Clinical and Translational Science

Publisher: Wiley

Current impact factor: 1.43

Impact Factor Rankings

2015 Impact Factor Available summer 2016
2014 Impact Factor 1.43
2013 Impact Factor 2.11
2012 Impact Factor 2.33
2011 Impact Factor 2.118
2010 Impact Factor 1.558
2009 Impact Factor 1.132

Impact factor over time

Impact factor

Additional details

5-year impact 1.76
Cited half-life 3.90
Immediacy index 0.15
Eigenfactor 0.00
Article influence 0.64
Other titles CTS
ISSN 1752-8062
OCLC 239510541
Material type Internet resource
Document type Internet Resource, Computer File, Journal / Magazine / Newspaper

Publisher details


  • Pre-print
    • Author can archive a pre-print version
  • Post-print
    • Author cannot archive a post-print version
  • Restrictions
    • 12 months embargo
  • Conditions
    • Some journals have separate policies, please check with each journal directly
    • On author's personal website, institutional repositories, arXiv, AgEcon, PhilPapers, PubMed Central, RePEc or Social Science Research Network
    • Author's pre-print may not be updated with Publisher's Version/PDF
    • Author's pre-print must acknowledge acceptance for publication
    • Non-Commercial
    • Publisher's version/PDF cannot be used
    • Publisher source must be acknowledged with citation
    • Must link to publisher version with set statement (see policy)
    • If OnlineOpen is available, BBSRC, EPSRC, MRC, NERC and STFC authors, may self-archive after 12 months
    • If OnlineOpen is available, AHRC and ESRC authors, may self-archive after 24 months
    • Publisher last contacted on 07/08/2014
    • This policy is an exception to the default policies of 'Wiley'
  • Classification

Publications in this journal

  • [Show abstract] [Hide abstract]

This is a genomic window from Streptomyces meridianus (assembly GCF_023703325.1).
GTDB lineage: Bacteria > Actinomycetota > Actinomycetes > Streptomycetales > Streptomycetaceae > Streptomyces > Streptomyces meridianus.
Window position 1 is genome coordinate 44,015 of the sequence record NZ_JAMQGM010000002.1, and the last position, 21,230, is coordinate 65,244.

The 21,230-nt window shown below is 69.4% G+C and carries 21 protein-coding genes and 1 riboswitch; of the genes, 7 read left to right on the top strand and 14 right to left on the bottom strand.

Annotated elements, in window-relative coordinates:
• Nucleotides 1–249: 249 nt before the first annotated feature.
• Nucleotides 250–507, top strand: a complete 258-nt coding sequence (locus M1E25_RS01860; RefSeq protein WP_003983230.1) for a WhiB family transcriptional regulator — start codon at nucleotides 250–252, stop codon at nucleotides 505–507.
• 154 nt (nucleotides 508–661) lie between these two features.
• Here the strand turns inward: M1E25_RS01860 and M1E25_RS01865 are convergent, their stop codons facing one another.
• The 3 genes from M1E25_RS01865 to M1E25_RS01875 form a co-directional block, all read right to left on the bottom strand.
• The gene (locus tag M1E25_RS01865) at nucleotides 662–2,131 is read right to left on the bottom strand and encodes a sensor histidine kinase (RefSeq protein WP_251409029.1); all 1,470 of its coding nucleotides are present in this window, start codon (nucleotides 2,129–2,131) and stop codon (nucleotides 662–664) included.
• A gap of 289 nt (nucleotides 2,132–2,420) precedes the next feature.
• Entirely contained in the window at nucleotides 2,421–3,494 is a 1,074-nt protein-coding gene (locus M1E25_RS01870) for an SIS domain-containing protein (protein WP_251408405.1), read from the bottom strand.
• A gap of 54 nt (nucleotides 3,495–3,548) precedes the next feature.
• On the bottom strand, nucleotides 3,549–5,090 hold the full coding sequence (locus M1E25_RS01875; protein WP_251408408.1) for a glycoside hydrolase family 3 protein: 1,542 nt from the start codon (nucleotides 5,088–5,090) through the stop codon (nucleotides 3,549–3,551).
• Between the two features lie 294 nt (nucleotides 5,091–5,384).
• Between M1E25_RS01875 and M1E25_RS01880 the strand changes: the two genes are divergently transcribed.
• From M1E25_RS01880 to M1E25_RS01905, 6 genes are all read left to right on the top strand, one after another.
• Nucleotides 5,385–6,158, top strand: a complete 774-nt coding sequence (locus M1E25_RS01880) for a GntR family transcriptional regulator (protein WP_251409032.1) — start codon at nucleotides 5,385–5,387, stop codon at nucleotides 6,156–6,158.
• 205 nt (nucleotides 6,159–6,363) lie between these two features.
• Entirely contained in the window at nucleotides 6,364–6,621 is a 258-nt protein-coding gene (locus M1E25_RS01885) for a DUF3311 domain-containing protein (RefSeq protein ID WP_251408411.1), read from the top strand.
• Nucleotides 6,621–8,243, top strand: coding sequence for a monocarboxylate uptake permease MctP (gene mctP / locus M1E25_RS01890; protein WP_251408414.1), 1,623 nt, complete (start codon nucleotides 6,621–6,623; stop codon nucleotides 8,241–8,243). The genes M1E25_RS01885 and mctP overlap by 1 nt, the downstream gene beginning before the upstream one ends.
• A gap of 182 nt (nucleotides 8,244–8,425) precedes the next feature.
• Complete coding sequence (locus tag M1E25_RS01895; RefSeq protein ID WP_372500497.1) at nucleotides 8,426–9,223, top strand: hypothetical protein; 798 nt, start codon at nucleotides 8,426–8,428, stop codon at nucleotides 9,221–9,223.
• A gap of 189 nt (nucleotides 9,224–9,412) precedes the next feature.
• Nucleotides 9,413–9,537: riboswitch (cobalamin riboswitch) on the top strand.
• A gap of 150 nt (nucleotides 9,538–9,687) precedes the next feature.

ABSTRACT: Recent developments in the study of health and social networks have focused on linkages between health outcomes and naturally occurring social relations, such as friendship or kinship. Based on findings in this area, a new generation of health behavior intervention programs have been implemented that rely on the formation of new social relations among program participants. However, little is known about the qualities of these de novo social relations. We examined the social networks of 59 participants within a randomized controlled trial of an intervention designed to prevent excessive gestational weight gain. We employed exponential random graph modeling techniques to analyze supportive relationships formed between participants in the intervention arm, to detect unique effects of program participation on the likelihood of forming ties. Program participation had a positive effect on the likelihood of forming supportive social relations, however, in this particular timeframe we did not detect any additional effect of such relations on the health behaviors or outcomes of interest. Our findings raise two critical questions: do short-term group-level programs reliably lead to the formation of new social relations among participants; and do these relations have a unique effect on health outcomes relative to standard methods of health behavior intervention? Clin Trans Sci 2015; Volume #: 1-6.